You went into System Preferences on your Mac because you wanted to edit Automatic Login settings. Perhaps you want your Mac to automatically log you in and load your own dock and wallpaper upon startup with no stops in between. The problem is when you try to do just that, the options for Automatic Login are completely grayed out.
For whatever reason, enabling automatic login on the Mac is a bit tricky depending on a few other settings. Luckily, there are workarounds to fix this issue so that Automatic Login settings are no longer grayed out.
The iCloud Problem
It seems the more common issue that prevents automatic login on a Mac is your iCloud password, which has increasingly played a larger role in security on OS X and iOS devices. If you’re running the latest version of OS X, you have the ability to log in to your computer with your iCloud password, instead of a standard user password stored locally on your Mac.
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Apple doesn’t allow for automatic login if you choose to log in with an iCloud password. It’s not clear why, but there is an easy workaround, which is to just switch to a local login password even if it’s the same as your iCloud password.
To do this, go to your System Preferences and choose Users & Groups. Before moving forward, click the lock on the bottom left and enter in your administrative password to make edits to this section. If you click Login Options in the sidebar, you should verify that not only is Automatic Login set to Off but it’s completely grayed out as well.
Next, click the user you want to automatically log in for. Click Change Password… Your Mac should inform you that you’re using an iCloud password, so if you change the password as is, the password will change across iCloud services. Turn this off by selecting Use Separate Password… instead.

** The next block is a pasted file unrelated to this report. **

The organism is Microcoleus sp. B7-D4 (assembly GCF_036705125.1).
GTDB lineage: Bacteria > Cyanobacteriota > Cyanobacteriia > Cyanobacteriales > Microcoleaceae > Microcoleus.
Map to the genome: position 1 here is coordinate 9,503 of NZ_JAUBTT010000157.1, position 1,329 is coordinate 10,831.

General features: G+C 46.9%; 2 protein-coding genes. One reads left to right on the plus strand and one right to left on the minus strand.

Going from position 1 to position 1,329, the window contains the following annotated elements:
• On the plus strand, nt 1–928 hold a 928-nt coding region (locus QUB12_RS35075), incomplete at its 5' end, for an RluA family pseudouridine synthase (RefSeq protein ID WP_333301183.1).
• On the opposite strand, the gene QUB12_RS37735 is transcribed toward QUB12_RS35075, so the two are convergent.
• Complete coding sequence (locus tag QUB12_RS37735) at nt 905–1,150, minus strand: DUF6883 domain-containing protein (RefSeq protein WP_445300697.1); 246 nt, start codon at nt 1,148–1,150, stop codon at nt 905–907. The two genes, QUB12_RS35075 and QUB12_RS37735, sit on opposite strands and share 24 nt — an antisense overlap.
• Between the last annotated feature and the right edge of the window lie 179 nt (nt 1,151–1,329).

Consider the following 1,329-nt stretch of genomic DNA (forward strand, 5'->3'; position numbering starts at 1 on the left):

Fill out the form to use a separate password to log in. This will be your new login password for your Mac, while your iCloud password stays intact.
Tip: Your separate login password can be the exact password you were using with iCloud or continue to use with iCloud. Just enter in the same password and save it. It’ll still be saved locally and technically separate from iCloud, but it’s one less password for you to remember.
Head back over to Login Options when you’ve saved your new password. If Automatic Login is no longer grayed out, you’re done! Click the dropdown menu to select a user. If the option is still grayed out, read on for the other likely solution.
The FileVault Problem
FireVault is a method built right in to OS X for encrypting all of the data on your Mac. It works by requiring a separate password from your login, so that if your Mac is ever lost or stolen, accessing the encrypted data would be particularly hard for a thief without knowing all of the passwords.
Chances are if you still can’t log in after disabling iCloud login on your Mac, it’s because you have FireVault turned on. Apple doesn’t allow for automatic login while this encryption process is enabled. If you prioritize this extra layer of security over being able to log in automatically, perhaps you should leave this as is.
Otherwise, turning off FireVault is necessary for enabling automatic login. Head to System Preferences and click Security & Privacy. Choose the FireVault tab at the top, then select Turn Off FireVault… Finally, click Turn Off Encryption. If FireVault is presently encrypting data, you won’t be able to turn it off until the process finishes.
If you go back to the Users & Groups section of System Preferences and choose Login Options once again, you should see that Automatic Login is now enabled. Select a user from the drop-down menu and enter the password to finish up.